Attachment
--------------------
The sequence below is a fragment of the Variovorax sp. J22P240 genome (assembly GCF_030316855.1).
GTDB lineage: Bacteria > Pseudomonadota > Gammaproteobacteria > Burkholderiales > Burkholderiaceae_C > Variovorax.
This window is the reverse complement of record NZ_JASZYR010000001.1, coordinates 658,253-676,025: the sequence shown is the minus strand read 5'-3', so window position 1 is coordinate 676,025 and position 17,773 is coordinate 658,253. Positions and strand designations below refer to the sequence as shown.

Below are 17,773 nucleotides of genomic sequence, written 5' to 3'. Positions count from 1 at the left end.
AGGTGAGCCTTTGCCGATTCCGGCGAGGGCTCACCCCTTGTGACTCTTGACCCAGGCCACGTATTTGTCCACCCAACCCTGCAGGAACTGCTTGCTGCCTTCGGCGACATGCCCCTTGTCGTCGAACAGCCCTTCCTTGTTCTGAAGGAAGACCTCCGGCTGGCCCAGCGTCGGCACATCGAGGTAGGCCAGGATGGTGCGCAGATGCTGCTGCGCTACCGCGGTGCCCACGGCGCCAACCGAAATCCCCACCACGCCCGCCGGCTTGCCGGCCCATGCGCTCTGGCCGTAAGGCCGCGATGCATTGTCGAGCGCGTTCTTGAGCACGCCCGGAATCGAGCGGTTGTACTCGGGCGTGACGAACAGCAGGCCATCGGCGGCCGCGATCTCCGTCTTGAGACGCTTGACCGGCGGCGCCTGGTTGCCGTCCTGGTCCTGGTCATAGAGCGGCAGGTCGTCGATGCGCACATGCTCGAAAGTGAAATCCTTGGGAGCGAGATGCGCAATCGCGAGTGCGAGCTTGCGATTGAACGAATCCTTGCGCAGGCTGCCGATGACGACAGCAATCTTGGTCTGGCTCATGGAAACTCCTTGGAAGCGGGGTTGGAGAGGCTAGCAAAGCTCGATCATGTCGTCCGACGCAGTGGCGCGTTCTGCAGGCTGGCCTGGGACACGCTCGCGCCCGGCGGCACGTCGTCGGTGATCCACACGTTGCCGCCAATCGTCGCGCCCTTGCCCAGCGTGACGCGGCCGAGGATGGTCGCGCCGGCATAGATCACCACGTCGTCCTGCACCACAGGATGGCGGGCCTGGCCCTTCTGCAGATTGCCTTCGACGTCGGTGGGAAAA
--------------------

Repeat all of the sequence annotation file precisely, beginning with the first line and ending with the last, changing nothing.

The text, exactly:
The sequence below is a fragment of the Variovorax sp. J22P240 genome (assembly GCF_030316855.1).
GTDB lineage: Bacteria > Pseudomonadota > Gammaproteobacteria > Burkholderiales > Burkholderiaceae_C > Variovorax.
This window is the reverse complement of record NZ_JASZYR010000001.1, coordinates 658,253-676,025: the sequence shown is the minus strand read 5'-3', so window position 1 is coordinate 676,025 and position 17,773 is coordinate 658,253. Positions and strand designations below refer to the sequence as shown.

Below are 17,773 nucleotides of genomic sequence, written 5' to 3'. Positions count from 1 at the left end.
AGGTGAGCCTTTGCCGATTCCGGCGAGGGCTCACCCCTTGTGACTCTTGACCCAGGCCACGTATTTGTCCACCCAACCCTGCAGGAACTGCTTGCTGCCTTCGGCGACATGCCCCTTGTCGTCGAACAGCCCTTCCTTGTTCTGAAGGAAGACCTCCGGCTGGCCCAGCGTCGGCACATCGAGGTAGGCCAGGATGGTGCGCAGATGCTGCTGCGCTACCGCGGTGCCCACGGCGCCAACCGAAATCCCCACCACGCCCGCCGGCTTGCCGGCCCATGCGCTCTGGCCGTAAGGCCGCGATGCATTGTCGAGCGCGTTCTTGAGCACGCCCGGAATCGAGCGGTTGTACTCGGGCGTGACGAACAGCAGGCCATCGGCGGCCGCGATCTCCGTCTTGAGACGCTTGACCGGCGGCGCCTGGTTGCCGTCCTGGTCCTGGTCATAGAGCGGCAGGTCGTCGATGCGCACATGCTCGAAAGTGAAATCCTTGGGAGCGAGATGCGCAATCGCGAGTGCGAGCTTGCGATTGAACGAATCCTTGCGCAGGCTGCCGATGACGACAGCAATCTTGGTCTGGCTCATGGAAACTCCTTGGAAGCGGGGTTGGAGAGGCTAGCAAAGCTCGATCATGTCGTCCGACGCAGTGGCGCGTTCTGCAGGCTGGCCTGGGACACGCTCGCGCCCGGCGGCACGTCGTCGGTGATCCACACGTTGCCGCCAATCGTCGCGCCCTTGCCCAGCGTGACGCGGCCGAGGATGGTCGCGCCGGCATAGATCACCACGTCGTCCTGCACCACAGGATGGCGGGCCTGGCCCTTCTGCAGATTGCCTTCGACGTCGGTGGGAAAA